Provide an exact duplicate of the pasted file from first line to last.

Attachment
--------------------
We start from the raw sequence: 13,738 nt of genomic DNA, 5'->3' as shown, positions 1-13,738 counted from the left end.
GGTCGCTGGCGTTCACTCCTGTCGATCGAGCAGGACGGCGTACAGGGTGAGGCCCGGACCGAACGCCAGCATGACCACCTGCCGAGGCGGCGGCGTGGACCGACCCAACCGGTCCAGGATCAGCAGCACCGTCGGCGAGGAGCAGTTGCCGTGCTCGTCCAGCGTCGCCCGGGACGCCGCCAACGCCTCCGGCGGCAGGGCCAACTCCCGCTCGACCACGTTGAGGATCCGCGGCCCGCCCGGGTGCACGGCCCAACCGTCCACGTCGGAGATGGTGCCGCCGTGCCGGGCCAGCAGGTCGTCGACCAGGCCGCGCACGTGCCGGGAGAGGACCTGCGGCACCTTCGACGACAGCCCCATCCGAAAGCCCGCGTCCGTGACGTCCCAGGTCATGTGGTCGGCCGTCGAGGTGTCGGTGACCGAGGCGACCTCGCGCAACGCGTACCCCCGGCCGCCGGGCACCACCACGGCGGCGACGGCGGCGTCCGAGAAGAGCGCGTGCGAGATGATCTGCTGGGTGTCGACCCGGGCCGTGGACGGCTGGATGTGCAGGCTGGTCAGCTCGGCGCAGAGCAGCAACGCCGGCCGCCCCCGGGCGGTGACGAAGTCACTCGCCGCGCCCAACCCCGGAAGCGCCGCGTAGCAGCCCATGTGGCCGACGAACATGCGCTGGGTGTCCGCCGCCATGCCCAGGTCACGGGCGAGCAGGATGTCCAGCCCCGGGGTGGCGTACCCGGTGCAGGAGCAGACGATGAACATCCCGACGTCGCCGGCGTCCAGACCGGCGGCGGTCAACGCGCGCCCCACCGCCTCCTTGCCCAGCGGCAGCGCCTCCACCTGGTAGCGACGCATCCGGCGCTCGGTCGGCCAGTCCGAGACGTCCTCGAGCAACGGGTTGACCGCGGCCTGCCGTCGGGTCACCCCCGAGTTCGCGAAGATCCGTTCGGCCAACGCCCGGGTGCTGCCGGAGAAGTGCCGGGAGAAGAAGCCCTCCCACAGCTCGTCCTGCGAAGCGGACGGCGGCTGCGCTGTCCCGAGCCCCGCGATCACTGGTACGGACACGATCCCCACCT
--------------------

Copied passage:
We start from the raw sequence: 13,738 nt of genomic DNA, 5'->3' as shown, positions 1-13,738 counted from the left end.
GGTCGCTGGCGTTCACTCCTGTCGATCGAGCAGGACGGCGTACAGGGTGAGGCCCGGACCGAACGCCAGCATGACCACCTGCCGAGGCGGCGGCGTGGACCGACCCAACCGGTCCAGGATCAGCAGCACCGTCGGCGAGGAGCAGTTGCCGTGCTCGTCCAGCGTCGCCCGGGACGCCGCCAACGCCTCCGGCGGCAGGGCCAACTCCCGCTCGACCACGTTGAGGATCCGCGGCCCGCCCGGGTGCACGGCCCAACCGTCCACGTCGGAGATGGTGCCGCCGTGCCGGGCCAGCAGGTCGTCGACCAGGCCGCGCACGTGCCGGGAGAGGACCTGCGGCACCTTCGACGACAGCCCCATCCGAAAGCCCGCGTCCGTGACGTCCCAGGTCATGTGGTCGGCCGTCGAGGTGTCGGTGACCGAGGCGACCTCGCGCAACGCGTACCCCCGGCCGCCGGGCACCACCACGGCGGCGACGGCGGCGTCCGAGAAGAGCGCGTGCGAGATGATCTGCTGGGTGTCGACCCGGGCCGTGGACGGCTGGATGTGCAGGCTGGTCAGCTCGGCGCAGAGCAGCAACGCCGGCCGCCCCCGGGCGGTGACGAAGTCACTCGCCGCGCCCAACCCCGGAAGCGCCGCGTAGCAGCCCATGTGGCCGACGAACATGCGCTGGGTGTCCGCCGCCATGCCCAGGTCACGGGCGAGCAGGATGTCCAGCCCCGGGGTGGCGTACCCGGTGCAGGAGCAGACGATGAACATCCCGACGTCGCCGGCGTCCAGACCGGCGGCGGTCAACGCGCGCCCCACCGCCTCCTTGCCCAGCGGCAGCGCCTCCACCTGGTAGCGACGCATCCGGCGCTCGGTCGGCCAGTCCGAGACGTCCTCGAGCAACGGGTTGACCGCGGCCTGCCGTCGGGTCACCCCCGAGTTCGCGAAGATCCGTTCGGCCAACGCCCGGGTGCTGCCGGAGAAGTGCCGGGAGAAGAAGCCCTCCCACAGCTCGTCCTGCGAAGCGGACGGCGGCTGCGCTGTCCCGAGCCCCGCGATCACTGGTACGGACACGATCCCCACCT